Turn Your Organization Into a Team

We often refer to groups, organizations etc as our “team”, but are they really a team? Teams need dedication and training. Here are some ideas to focus on when turning your group of peers into a functioning team.

Train, study and train, prepare, and train thoroughly, endlessly.

Strive to maintain individual stability and unit integrity; keep the same leader as long as possible if they’re getting the job done. Needless changes disrupt teamwork.

Emphasize use of the “buddy” system.

Never publicly blame an individual for the team’s failure nor praise one individual for the team’s success.

Provide the best available facilities for training and make maximum use of teamwork.

Ensure that all training is meaningful, and that its purpose is clear to all members of the staff.

Acquaint each individual of your staff with the capabilities and limitations of others, thereby developing mutual trust and understanding.

Base team training on realistic, current, and probable conditions.

Insist that everyone understands the functions of the other members of the team and how the team functions as a part of the whole.

Your Team Doesn’t Need a Parent

The new workplace is more fluid and job titles are becoming less important. Many of today’s employees seek interesting projects with meaningful problems to solve. They want meaningful work and not just titles.

One major change in organizations is that in these new types of project-oriented spaces, teams do more and more without first seeking approval from those who are above them. People in non-management positions are acting and thinking more like traditional leaders.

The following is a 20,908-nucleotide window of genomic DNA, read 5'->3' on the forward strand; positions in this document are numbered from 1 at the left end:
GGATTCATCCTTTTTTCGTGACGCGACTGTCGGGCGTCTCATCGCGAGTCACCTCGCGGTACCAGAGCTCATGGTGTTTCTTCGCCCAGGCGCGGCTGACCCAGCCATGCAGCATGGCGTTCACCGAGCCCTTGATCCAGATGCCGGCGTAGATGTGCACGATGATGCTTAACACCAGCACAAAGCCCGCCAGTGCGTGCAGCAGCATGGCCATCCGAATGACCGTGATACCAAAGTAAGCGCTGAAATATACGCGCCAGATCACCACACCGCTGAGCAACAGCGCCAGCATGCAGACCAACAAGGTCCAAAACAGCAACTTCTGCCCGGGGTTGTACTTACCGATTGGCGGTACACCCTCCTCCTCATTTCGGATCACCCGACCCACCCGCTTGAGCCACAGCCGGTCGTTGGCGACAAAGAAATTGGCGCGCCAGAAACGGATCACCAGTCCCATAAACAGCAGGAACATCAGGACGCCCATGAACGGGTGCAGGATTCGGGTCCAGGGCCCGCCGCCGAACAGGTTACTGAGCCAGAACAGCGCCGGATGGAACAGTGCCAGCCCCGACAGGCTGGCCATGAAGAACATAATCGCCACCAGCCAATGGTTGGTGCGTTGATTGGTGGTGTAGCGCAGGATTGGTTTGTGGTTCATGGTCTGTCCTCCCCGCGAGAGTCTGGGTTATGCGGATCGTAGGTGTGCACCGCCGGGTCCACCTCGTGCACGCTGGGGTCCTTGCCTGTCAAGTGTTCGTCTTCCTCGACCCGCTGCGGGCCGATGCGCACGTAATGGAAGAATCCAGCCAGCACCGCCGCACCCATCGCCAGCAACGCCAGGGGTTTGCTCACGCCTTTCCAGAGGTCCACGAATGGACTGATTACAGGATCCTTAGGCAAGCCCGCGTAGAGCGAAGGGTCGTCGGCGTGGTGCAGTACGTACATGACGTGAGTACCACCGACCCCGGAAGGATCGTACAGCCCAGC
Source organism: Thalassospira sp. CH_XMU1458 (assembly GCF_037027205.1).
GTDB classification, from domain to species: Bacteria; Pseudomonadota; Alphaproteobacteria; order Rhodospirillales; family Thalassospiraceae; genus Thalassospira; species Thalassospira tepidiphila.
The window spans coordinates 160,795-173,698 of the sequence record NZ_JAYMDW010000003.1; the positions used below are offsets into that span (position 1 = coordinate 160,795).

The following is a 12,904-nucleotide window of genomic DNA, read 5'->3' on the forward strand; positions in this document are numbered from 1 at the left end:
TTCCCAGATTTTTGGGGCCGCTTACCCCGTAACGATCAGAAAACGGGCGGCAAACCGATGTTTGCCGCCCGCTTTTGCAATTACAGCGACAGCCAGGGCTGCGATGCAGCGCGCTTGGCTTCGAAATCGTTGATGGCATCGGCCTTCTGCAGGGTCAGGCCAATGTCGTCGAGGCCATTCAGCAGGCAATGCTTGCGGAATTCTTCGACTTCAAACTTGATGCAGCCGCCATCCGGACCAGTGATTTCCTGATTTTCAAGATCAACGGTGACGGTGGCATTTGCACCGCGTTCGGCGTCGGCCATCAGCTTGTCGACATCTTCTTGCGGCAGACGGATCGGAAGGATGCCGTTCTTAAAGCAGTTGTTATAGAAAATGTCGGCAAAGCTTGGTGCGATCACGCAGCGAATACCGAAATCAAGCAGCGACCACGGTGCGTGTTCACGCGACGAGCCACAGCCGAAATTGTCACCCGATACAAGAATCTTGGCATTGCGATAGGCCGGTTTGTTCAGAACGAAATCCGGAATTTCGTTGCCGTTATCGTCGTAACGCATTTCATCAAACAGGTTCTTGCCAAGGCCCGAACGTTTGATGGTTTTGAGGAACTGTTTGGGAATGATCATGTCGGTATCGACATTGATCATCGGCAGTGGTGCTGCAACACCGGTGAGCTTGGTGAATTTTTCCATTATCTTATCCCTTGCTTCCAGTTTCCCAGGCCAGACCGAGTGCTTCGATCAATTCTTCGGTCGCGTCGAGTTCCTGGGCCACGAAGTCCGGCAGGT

And in many organizations, this is exactly the kind of team member that is wanted. Those who are problem solvers that can work with varied peer groups, keep themselves organized and on task and move forward on their own with confidence. Essentially being their own boss.

So, if organizations are looking for this kind of team member and the traditional “nanny” type manager is no longer needed, what is the role of the leader in this new world?
Simply put, you should be there to share your experience. You are the extra cog, the extra ball bearing. A floater. Someone with confidence and experience who can transition from one part of a project to another to help where help is needed. Leaders are now the support staff—not to say you should be making copies and bringing some one coffee (though maybe sometimes that is the most useful thing you could be doing for your team), but you are there as the multi-tool.

Imagine being this kind of leader who trusts his team members to do their jobs and doesn’t “helicopter-parent” yet drops in on a parachute with a light touch and a wisdom based suggestion just when the team needs it.

You work for a company not a family

How many times have you heard employers describe their company as a “family?” This simply is not so. They want you to have that fuzzy feeling of belonging and that is the relationship that comes to mind.

In a Harvard Business Review blog post, Reid Hoffman, Ben Casnocha, and Chris Yeh expound on the idea that you should be described as a “team” not a family. In a family, you do not fire your children for underperforming. When a CEO invokes the “family” word and then fires someone, it brings a lot of feelings of hurt and betrayal.

The article goes on to explain how sports teams can work so well together and how to bring that to the work relationship. Read the full article.

Jody Victor